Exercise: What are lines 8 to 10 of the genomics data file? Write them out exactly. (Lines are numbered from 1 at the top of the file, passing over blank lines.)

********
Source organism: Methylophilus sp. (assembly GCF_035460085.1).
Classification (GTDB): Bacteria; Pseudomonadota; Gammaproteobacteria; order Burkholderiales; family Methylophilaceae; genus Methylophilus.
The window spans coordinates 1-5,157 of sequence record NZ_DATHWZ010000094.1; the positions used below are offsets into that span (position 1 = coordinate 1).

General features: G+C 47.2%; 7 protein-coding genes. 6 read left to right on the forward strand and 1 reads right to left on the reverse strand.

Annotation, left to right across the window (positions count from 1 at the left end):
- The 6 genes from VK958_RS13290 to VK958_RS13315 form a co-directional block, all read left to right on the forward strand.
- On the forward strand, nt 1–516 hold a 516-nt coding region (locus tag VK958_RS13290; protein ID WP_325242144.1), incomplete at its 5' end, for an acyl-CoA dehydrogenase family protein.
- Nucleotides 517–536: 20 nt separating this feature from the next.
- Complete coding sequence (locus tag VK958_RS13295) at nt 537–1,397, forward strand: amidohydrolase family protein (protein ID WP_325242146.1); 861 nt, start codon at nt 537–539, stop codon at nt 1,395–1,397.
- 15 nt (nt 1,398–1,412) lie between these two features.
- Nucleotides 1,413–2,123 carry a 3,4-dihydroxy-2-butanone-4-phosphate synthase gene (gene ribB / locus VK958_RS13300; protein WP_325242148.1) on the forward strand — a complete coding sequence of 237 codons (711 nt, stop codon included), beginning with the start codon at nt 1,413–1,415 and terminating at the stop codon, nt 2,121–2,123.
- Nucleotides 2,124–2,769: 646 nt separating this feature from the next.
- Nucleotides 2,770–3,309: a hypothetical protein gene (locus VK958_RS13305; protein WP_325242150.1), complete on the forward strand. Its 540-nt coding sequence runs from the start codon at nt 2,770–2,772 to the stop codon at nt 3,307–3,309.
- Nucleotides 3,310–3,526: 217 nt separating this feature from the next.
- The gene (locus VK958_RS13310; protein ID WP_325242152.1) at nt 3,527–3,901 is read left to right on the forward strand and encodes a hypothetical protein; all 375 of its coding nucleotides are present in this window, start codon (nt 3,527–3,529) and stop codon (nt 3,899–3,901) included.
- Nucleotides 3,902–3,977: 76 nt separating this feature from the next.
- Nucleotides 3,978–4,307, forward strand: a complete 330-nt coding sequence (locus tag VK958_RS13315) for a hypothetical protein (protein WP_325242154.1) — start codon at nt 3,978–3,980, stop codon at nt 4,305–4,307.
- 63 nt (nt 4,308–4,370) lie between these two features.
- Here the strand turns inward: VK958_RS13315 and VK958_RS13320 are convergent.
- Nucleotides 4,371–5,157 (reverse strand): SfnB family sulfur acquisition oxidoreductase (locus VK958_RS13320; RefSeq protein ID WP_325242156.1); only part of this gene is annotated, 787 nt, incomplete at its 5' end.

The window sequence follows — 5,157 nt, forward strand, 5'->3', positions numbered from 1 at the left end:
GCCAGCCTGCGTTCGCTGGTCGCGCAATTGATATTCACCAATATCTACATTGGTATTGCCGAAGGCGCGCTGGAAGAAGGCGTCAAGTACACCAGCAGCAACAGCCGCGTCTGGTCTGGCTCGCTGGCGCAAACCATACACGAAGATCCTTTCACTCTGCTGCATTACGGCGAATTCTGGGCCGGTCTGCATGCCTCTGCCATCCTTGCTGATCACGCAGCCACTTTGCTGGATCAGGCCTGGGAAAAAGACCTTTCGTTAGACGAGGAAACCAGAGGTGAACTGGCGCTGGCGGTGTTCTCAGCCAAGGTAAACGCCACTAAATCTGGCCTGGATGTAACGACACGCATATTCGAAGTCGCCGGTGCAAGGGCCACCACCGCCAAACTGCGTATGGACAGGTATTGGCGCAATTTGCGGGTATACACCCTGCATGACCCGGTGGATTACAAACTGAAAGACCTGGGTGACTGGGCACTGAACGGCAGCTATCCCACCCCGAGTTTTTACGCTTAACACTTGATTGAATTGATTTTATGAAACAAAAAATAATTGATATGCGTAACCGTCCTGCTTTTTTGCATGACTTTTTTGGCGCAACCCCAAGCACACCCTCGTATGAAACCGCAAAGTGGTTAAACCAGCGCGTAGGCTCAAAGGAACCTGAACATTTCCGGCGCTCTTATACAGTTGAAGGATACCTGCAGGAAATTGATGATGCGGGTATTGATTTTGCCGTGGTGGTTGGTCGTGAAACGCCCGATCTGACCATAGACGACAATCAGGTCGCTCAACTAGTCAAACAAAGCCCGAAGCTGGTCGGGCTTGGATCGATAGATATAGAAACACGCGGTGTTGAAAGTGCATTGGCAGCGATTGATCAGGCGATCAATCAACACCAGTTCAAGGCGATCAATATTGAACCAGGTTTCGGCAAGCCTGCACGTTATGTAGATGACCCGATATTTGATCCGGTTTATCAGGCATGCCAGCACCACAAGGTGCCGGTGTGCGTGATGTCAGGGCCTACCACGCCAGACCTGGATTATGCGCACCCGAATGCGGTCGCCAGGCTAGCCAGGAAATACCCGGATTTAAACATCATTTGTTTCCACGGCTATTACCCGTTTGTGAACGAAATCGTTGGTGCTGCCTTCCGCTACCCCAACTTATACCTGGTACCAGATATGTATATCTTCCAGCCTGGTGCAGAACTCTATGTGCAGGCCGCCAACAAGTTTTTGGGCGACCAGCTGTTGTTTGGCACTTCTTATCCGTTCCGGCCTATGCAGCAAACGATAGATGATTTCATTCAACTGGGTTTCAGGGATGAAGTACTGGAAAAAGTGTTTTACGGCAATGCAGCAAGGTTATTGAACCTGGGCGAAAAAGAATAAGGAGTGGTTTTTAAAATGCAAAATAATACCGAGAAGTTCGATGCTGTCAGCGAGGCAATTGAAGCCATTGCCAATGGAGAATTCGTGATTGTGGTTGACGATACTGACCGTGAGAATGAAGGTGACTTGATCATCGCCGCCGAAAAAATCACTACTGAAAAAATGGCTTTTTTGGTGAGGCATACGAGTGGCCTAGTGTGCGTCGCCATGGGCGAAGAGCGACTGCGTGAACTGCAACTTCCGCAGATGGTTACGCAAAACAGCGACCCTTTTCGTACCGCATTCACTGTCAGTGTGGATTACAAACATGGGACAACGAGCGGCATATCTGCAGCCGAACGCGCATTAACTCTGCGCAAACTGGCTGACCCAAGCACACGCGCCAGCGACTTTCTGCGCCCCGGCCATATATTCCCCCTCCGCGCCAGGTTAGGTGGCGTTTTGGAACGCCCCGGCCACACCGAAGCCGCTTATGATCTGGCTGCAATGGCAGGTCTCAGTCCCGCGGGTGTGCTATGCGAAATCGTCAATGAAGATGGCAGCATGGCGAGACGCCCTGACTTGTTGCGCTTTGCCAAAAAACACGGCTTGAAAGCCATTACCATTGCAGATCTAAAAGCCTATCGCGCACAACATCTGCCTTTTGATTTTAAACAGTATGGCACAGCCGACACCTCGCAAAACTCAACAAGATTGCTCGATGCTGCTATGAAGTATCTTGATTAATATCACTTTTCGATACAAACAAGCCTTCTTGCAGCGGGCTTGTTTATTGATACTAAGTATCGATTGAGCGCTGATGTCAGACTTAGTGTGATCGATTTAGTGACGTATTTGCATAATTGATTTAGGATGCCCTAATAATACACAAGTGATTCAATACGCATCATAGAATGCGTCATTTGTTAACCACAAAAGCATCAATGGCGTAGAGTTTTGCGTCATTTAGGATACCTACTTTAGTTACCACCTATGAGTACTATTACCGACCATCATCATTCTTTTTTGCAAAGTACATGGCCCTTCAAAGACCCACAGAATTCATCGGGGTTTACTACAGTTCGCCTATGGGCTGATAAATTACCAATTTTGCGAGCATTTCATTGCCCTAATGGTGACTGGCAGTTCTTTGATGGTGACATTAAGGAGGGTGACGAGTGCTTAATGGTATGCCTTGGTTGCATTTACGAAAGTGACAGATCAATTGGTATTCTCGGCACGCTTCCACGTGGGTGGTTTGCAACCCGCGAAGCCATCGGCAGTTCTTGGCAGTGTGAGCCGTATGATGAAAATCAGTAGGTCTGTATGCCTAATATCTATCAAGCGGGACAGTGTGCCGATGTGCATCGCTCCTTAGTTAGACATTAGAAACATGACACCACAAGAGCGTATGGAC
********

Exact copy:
- Nucleotides 517–536: 20 nt separating this feature from the next.
- Complete coding sequence (locus tag VK958_RS13295) at nt 537–1,397, forward strand: amidohydrolase family protein (protein ID WP_325242146.1); 861 nt, start codon at nt 537–539, stop codon at nt 1,395–1,397.
- 15 nt (nt 1,398–1,412) lie between these two features.